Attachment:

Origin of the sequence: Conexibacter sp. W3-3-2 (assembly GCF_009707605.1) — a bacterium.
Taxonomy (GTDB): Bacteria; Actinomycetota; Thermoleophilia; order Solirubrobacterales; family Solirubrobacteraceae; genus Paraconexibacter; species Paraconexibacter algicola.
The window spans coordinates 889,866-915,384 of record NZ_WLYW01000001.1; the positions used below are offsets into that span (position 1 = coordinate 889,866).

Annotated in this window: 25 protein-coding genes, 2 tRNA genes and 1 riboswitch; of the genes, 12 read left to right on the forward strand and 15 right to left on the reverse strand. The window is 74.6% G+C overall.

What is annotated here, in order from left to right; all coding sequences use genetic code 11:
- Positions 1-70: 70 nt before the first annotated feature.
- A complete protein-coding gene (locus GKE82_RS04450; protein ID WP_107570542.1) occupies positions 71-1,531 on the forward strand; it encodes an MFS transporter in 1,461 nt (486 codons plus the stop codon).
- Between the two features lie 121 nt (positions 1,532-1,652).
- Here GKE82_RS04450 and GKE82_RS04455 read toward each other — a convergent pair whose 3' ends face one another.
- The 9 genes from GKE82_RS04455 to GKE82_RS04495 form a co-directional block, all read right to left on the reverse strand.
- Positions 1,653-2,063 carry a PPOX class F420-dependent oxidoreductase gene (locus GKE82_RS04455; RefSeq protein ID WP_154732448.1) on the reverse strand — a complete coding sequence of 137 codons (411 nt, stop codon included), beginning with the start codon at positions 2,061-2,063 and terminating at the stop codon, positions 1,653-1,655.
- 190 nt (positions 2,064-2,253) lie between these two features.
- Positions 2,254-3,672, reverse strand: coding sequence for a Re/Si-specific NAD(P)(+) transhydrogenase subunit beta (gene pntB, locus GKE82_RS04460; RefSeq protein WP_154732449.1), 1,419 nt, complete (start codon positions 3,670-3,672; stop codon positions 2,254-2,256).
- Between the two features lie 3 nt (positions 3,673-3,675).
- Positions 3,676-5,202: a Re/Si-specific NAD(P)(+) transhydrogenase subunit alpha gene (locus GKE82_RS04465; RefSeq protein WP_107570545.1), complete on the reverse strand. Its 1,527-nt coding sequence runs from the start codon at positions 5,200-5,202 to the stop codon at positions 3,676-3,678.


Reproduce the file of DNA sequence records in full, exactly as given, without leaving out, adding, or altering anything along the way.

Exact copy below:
Origin of the sequence: Conexibacter sp. W3-3-2 (assembly GCF_009707605.1) — a bacterium.
Taxonomy (GTDB): Bacteria; Actinomycetota; Thermoleophilia; order Solirubrobacterales; family Solirubrobacteraceae; genus Paraconexibacter; species Paraconexibacter algicola.
The window spans coordinates 889,866-915,384 of record NZ_WLYW01000001.1; the positions used below are offsets into that span (position 1 = coordinate 889,866).

Annotated in this window: 25 protein-coding genes, 2 tRNA genes and 1 riboswitch; of the genes, 12 read left to right on the forward strand and 15 right to left on the reverse strand. The window is 74.6% G+C overall.

What is annotated here, in order from left to right; all coding sequences use genetic code 11:
- Positions 1-70: 70 nt before the first annotated feature.
- A complete protein-coding gene (locus GKE82_RS04450; protein ID WP_107570542.1) occupies positions 71-1,531 on the forward strand; it encodes an MFS transporter in 1,461 nt (486 codons plus the stop codon).
- Between the two features lie 121 nt (positions 1,532-1,652).
- Here GKE82_RS04450 and GKE82_RS04455 read toward each other — a convergent pair whose 3' ends face one another.
- The 9 genes from GKE82_RS04455 to GKE82_RS04495 form a co-directional block, all read right to left on the reverse strand.
- Positions 1,653-2,063 carry a PPOX class F420-dependent oxidoreductase gene (locus GKE82_RS04455; RefSeq protein ID WP_154732448.1) on the reverse strand — a complete coding sequence of 137 codons (411 nt, stop codon included), beginning with the start codon at positions 2,061-2,063 and terminating at the stop codon, positions 1,653-1,655.
- 190 nt (positions 2,064-2,253) lie between these two features.
- Positions 2,254-3,672, reverse strand: coding sequence for a Re/Si-specific NAD(P)(+) transhydrogenase subunit beta (gene pntB, locus GKE82_RS04460; RefSeq protein WP_154732449.1), 1,419 nt, complete (start codon positions 3,670-3,672; stop codon positions 2,254-2,256).
- Between the two features lie 3 nt (positions 3,673-3,675).
- Positions 3,676-5,202: a Re/Si-specific NAD(P)(+) transhydrogenase subunit alpha gene (locus GKE82_RS04465; RefSeq protein WP_107570545.1), complete on the reverse strand. Its 1,527-nt coding sequence runs from the start codon at positions 5,200-5,202 to the stop codon at positions 3,676-3,678.